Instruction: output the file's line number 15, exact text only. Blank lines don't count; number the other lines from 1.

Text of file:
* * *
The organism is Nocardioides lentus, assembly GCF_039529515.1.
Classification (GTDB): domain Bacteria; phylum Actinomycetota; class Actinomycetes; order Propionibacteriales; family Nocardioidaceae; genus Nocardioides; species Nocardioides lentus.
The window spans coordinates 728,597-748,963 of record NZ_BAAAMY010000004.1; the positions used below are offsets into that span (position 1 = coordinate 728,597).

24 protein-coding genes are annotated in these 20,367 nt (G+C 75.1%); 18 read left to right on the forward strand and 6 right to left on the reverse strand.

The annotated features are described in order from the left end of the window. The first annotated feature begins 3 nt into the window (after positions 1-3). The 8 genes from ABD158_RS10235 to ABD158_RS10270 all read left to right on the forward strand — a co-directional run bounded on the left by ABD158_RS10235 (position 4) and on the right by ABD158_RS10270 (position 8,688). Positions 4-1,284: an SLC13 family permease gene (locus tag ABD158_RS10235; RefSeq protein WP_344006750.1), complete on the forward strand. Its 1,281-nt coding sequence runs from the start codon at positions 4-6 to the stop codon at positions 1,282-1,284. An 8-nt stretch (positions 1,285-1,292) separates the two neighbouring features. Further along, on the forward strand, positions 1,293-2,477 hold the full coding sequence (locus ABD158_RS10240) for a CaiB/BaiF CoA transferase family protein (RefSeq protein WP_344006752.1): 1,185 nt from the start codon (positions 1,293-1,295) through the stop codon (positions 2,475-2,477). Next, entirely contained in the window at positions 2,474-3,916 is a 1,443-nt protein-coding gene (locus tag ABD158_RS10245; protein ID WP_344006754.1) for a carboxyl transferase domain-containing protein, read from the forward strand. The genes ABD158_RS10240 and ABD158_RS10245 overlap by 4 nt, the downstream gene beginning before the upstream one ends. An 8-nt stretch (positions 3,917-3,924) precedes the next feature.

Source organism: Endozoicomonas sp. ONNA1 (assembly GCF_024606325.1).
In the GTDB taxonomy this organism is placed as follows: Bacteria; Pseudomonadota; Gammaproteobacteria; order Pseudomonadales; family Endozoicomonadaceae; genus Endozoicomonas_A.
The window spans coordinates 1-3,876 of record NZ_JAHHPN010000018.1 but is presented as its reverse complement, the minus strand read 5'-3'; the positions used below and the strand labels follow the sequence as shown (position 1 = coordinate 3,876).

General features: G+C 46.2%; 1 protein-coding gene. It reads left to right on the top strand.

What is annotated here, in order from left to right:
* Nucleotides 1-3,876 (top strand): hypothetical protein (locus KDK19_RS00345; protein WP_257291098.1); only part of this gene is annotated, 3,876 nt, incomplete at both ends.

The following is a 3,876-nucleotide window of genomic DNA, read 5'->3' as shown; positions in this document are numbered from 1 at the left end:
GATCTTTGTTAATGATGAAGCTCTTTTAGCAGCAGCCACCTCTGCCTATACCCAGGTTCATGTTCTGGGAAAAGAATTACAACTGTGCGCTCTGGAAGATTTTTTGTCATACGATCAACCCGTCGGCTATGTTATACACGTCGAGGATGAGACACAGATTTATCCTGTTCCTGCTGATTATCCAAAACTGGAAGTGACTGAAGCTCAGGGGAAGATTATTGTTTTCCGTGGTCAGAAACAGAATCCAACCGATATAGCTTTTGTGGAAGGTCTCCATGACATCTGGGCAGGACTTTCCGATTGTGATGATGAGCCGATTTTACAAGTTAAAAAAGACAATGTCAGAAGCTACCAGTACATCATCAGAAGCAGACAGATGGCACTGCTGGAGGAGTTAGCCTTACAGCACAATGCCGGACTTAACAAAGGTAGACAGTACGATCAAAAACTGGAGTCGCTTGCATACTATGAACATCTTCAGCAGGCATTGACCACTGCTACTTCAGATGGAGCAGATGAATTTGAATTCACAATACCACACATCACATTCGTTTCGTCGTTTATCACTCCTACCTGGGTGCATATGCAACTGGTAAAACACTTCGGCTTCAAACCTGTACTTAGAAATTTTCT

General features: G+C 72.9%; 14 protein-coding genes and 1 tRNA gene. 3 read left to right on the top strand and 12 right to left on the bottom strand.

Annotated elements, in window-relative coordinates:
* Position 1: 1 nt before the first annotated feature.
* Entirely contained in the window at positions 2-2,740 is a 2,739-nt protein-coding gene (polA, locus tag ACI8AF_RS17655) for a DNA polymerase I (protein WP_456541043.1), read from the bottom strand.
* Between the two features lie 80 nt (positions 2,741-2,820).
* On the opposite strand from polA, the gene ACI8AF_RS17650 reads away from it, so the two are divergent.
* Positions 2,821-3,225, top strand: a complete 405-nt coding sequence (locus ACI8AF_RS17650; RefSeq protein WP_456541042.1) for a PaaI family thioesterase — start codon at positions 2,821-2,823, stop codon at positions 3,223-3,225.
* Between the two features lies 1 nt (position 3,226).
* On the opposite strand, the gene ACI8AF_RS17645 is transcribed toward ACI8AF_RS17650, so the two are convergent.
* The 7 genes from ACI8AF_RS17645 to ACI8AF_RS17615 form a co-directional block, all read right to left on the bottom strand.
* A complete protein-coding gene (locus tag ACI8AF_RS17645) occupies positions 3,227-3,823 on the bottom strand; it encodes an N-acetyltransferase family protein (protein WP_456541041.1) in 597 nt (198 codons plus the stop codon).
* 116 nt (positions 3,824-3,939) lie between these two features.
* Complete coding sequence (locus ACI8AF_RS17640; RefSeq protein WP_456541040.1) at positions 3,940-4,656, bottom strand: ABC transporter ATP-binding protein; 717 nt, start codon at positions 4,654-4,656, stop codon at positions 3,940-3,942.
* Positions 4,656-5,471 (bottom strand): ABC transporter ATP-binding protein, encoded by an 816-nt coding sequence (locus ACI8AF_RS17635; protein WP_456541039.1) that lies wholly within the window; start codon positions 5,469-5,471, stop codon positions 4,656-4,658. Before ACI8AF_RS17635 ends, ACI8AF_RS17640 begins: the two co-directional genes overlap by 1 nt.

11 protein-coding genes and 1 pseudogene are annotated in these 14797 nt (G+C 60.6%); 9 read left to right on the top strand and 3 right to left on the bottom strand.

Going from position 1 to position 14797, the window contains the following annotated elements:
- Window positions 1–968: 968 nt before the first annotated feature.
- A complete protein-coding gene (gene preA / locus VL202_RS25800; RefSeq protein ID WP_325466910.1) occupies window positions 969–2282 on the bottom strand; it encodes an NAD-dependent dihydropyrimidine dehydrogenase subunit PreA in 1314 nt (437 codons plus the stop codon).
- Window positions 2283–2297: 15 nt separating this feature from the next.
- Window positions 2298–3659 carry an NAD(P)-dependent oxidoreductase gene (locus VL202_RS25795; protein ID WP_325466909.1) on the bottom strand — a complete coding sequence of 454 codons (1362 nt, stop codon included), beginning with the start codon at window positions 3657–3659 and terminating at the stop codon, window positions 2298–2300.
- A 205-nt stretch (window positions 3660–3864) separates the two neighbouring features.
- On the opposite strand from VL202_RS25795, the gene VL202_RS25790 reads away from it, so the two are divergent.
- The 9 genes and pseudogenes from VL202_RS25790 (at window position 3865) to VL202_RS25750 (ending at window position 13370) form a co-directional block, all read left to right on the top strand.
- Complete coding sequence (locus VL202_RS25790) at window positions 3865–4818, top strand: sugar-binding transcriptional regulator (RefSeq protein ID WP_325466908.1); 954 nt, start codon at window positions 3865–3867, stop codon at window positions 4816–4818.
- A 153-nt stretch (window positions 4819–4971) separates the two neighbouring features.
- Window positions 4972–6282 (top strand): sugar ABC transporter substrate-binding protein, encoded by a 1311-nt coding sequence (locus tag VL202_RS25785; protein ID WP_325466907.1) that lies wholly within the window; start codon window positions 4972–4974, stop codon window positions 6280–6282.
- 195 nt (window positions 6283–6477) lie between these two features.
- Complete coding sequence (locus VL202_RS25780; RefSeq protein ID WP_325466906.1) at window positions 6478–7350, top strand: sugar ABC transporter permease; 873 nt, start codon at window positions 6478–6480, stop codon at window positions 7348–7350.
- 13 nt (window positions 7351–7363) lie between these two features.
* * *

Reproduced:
Annotated elements, in window-relative coordinates: